Whether you’ve heard of Daniel Johnston or not, here’s a quick warning: There’s really no way to fully condense his life and work into a few minutes worth of radio or a short written article. 

There are full-length documentaries for that -- films that show a brilliant, yet tortured person. There are flashes of genius interspersed with dark stories about psychotic episodes, bad hallucinogenic trips, and unrequited love.

In the backdrop, of course, are songs that have inspired countless people.

A view of the Monogahela River in Morgantown, W.Va., from beside Woodburn Hall, on West Virginia University's Downtown Campus.
Jesse Wright / West Virginia Public Broadcasting

Inside Appalachia’s What’s in a Name segment explores the history and folklore of the names of Appalachian places. For the latest segment, we dug a little deeper into a debate we’ve had here in our newsroom -- the origins of the name of one of our rivers --- and how to pronounce it.

West Virginia Morning
West Virginia Public Broadcasting

We have a very musical West Virginia Morning for you. We’ll hear from singers in Oregon, a pop musician from the Northern Panhandle, and fiddlers in Clay County who have been handing down old-time music for a long time.

First up, get your popcorn ready — this Saturday evening, you can watch our new documentary, In Tune, about the old-time music community in West Virginia.

As Roxy Todd reports, one of the musicians in the film is teaching traditional music to the next generation through the West Virginia Humanities Council’s Folklife Apprenticeship program.

Harry Cabluck / AP Photo

Musician and artist Daniel Johnston was known for eccentric and sometimes harrowing pop songs colored by childlike innocence and romantic longing.  His life and work have been seen as an inspiration to many artists and musicians.

Johnston was found dead at home Wednesday morning at the age of 58. According to a statement from his family, he died of natural causes.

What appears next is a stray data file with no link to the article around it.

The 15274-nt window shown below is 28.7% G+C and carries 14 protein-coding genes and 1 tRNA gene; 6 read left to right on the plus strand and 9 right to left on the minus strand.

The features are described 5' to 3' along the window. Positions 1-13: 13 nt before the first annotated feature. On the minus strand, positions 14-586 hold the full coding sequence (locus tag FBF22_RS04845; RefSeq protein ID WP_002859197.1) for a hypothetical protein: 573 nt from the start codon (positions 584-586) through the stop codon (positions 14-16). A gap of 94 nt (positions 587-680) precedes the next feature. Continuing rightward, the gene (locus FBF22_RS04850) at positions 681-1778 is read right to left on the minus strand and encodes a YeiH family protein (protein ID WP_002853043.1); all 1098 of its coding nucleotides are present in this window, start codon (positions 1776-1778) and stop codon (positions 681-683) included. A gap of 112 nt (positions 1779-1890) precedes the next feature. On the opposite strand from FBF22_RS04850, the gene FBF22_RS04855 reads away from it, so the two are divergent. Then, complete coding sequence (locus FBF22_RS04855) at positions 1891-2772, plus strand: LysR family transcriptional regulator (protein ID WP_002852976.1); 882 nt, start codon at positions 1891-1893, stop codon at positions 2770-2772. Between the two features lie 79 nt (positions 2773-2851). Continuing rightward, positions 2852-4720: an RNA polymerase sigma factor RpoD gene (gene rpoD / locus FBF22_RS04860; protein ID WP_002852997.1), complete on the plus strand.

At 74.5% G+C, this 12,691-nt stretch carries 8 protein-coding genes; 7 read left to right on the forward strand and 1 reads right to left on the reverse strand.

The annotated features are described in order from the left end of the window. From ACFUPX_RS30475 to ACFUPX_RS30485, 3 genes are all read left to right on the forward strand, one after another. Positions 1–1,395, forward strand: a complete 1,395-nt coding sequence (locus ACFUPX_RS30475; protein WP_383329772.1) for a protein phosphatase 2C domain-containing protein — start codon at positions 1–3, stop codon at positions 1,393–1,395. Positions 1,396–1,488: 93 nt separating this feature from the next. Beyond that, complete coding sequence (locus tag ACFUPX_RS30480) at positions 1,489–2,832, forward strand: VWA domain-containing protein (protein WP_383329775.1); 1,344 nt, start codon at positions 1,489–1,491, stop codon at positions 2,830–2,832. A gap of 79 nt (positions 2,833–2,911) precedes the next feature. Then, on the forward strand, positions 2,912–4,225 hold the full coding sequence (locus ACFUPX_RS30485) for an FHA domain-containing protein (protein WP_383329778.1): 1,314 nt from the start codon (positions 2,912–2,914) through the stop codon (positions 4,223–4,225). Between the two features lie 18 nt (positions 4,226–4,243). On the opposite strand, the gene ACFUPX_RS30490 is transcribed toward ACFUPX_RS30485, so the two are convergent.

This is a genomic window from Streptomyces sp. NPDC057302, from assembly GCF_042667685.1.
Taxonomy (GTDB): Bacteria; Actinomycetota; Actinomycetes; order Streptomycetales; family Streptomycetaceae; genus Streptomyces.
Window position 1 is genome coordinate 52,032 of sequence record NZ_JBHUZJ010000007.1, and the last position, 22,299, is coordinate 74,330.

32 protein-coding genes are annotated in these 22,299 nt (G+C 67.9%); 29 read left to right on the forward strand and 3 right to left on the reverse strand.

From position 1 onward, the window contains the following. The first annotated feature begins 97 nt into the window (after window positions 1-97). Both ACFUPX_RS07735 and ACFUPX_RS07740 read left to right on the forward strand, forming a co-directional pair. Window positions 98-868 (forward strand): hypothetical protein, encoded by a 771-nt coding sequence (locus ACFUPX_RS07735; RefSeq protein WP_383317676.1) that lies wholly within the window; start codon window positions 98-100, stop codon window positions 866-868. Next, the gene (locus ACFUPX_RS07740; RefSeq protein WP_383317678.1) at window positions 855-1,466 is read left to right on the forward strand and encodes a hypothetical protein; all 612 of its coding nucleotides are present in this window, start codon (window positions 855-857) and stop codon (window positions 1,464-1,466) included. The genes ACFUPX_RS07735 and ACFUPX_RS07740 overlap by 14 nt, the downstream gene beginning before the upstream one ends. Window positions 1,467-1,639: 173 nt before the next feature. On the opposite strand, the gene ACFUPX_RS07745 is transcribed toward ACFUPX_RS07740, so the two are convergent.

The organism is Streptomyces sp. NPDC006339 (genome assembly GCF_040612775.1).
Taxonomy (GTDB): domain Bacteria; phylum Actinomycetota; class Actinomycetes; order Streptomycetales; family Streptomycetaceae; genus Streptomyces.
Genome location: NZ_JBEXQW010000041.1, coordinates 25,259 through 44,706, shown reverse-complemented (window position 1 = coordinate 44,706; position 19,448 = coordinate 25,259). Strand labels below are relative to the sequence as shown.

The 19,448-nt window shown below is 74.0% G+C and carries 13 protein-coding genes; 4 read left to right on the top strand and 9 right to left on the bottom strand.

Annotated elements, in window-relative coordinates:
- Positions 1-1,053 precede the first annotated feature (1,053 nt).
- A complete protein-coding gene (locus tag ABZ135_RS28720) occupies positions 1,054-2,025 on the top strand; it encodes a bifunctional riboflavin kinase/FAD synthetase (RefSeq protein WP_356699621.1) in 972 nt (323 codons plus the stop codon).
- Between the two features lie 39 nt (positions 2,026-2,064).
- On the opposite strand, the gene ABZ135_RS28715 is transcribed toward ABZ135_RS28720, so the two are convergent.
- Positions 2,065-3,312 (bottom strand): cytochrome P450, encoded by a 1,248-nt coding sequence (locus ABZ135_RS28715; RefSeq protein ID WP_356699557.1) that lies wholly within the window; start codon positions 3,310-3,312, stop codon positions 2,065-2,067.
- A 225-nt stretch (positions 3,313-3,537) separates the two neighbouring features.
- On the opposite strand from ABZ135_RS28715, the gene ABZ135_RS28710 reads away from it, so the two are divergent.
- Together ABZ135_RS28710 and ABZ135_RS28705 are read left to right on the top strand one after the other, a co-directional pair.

Diocese of Wheeling-Charleston

West Virginia's new Roman Catholic bishop was installed late last month at the Cathedral of St. Joseph in Wheeling. Bishop Mark Brennan was previously auxiliary bishop of Baltimore.

Pope Francis named the 72-year-old Brennan to replace Bishop Michael Bransfield, who resigned in September 2018 amid allegations of sexual and financial misconduct. Glynis Board spoke with the new bishop. Here’s some of that conversation.


Images of the covers of the books fantasy author Craig Halloran has written.
Courtesy image

Swords, sorcery, other worlds and plenty of action are staples of the fantasy book genre. Craig Halloran, from Charleston, West Virginia, has written 70 books in 10 years, taking his readers to far-off lands. 


A man on the train tracks. Near the scene of the miners' protest in Harlan Co., KY.
CURREN SHELDON

This week on Inside Appalachia, we’ll look at how our history is intertwined with our future. We’ll hear from coal miners and children about how they are reshaping Appalachia, while remembering the past. Also in this episode, we’ll hear from a woman who found recovery, and a job, after struggling with drug addiction for more than two decades.

And we’ll hear from some of the miners in Harlan County, Kentucky who are protesting their employer, coal operator Blackjewel LLC. We’ll talk about what the protest says about the state of organized labor in the mines.

West Virginia Morning
West Virginia Public Broadcasting

On this West Virginia Morning, more than 200 mines are idled or not producing coal across central Appalachia. About half of them have been that way for three or more years, avoiding regulatory requirements for mine cleanup.

The Ohio Valley ReSource partnered with the Center for Public Integrity to learn more about how mine operators capitalize on this regulatory loophole.

In the second of two reports, energy and environment reporter Brittany Patterson introduces us to a resident who lives below a coal mine that has been idled for years.

The Axis 1 is an adaptive controller that was created by BlueTip Gaming. Adaptive controllers like this one help people with disabilities play video games.
Liz McCormick / West Virginia Public Broadcasting


For people with disabilities, video games can help them feel more included and accepted in social circles. 

“In a video game, you don't know that I have a disability,” Mark Barlet, the founder of The AbleGamers Charity in Kearneysville, Jefferson County, explained. But not everyone with a disability can play video games with a traditional controller.